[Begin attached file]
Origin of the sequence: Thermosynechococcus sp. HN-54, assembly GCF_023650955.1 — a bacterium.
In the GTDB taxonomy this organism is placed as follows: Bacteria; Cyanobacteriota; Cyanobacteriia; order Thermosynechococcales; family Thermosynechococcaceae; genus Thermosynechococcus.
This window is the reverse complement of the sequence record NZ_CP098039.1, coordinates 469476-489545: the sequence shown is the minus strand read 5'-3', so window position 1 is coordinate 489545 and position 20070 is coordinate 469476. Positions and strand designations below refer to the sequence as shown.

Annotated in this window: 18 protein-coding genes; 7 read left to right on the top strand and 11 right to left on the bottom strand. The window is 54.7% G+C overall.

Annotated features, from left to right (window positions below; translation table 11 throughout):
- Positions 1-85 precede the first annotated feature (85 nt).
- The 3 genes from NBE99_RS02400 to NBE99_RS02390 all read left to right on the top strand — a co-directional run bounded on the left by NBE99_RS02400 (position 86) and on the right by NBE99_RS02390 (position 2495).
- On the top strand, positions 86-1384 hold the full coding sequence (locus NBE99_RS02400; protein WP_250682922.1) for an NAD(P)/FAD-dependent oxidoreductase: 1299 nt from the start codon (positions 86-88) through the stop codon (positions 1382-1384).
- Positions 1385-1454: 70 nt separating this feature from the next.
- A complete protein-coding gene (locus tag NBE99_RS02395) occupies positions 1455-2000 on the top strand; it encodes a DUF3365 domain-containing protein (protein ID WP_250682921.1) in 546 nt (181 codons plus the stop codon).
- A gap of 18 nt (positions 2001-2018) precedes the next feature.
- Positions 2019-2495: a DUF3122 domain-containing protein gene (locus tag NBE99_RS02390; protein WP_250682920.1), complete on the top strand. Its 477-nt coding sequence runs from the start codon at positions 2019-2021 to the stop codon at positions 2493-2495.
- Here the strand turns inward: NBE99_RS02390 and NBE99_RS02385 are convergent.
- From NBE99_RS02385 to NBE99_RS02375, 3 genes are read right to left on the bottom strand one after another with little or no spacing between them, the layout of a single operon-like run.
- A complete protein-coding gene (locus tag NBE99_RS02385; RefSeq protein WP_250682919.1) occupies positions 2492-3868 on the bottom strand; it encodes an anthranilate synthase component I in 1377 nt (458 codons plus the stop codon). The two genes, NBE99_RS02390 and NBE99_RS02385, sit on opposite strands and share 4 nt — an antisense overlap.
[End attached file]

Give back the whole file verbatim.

Origin of the sequence: Thermosynechococcus sp. HN-54, assembly GCF_023650955.1 — a bacterium.
In the GTDB taxonomy this organism is placed as follows: Bacteria; Cyanobacteriota; Cyanobacteriia; order Thermosynechococcales; family Thermosynechococcaceae; genus Thermosynechococcus.
This window is the reverse complement of the sequence record NZ_CP098039.1, coordinates 469476-489545: the sequence shown is the minus strand read 5'-3', so window position 1 is coordinate 489545 and position 20070 is coordinate 469476. Positions and strand designations below refer to the sequence as shown.

Annotated in this window: 18 protein-coding genes; 7 read left to right on the top strand and 11 right to left on the bottom strand. The window is 54.7% G+C overall.

Annotated features, from left to right (window positions below; translation table 11 throughout):
- Positions 1-85 precede the first annotated feature (85 nt).
- The 3 genes from NBE99_RS02400 to NBE99_RS02390 all read left to right on the top strand — a co-directional run bounded on the left by NBE99_RS02400 (position 86) and on the right by NBE99_RS02390 (position 2495).
- On the top strand, positions 86-1384 hold the full coding sequence (locus NBE99_RS02400; protein WP_250682922.1) for an NAD(P)/FAD-dependent oxidoreductase: 1299 nt from the start codon (positions 86-88) through the stop codon (positions 1382-1384).
- Positions 1385-1454: 70 nt separating this feature from the next.
- A complete protein-coding gene (locus tag NBE99_RS02395) occupies positions 1455-2000 on the top strand; it encodes a DUF3365 domain-containing protein (protein ID WP_250682921.1) in 546 nt (181 codons plus the stop codon).
- A gap of 18 nt (positions 2001-2018) precedes the next feature.
- Positions 2019-2495: a DUF3122 domain-containing protein gene (locus tag NBE99_RS02390; protein WP_250682920.1), complete on the top strand. Its 477-nt coding sequence runs from the start codon at positions 2019-2021 to the stop codon at positions 2493-2495.
- Here the strand turns inward: NBE99_RS02390 and NBE99_RS02385 are convergent.
- From NBE99_RS02385 to NBE99_RS02375, 3 genes are read right to left on the bottom strand one after another with little or no spacing between them, the layout of a single operon-like run.
- A complete protein-coding gene (locus tag NBE99_RS02385; RefSeq protein WP_250682919.1) occupies positions 2492-3868 on the bottom strand; it encodes an anthranilate synthase component I in 1377 nt (458 codons plus the stop codon). The two genes, NBE99_RS02390 and NBE99_RS02385, sit on opposite strands and share 4 nt — an antisense overlap.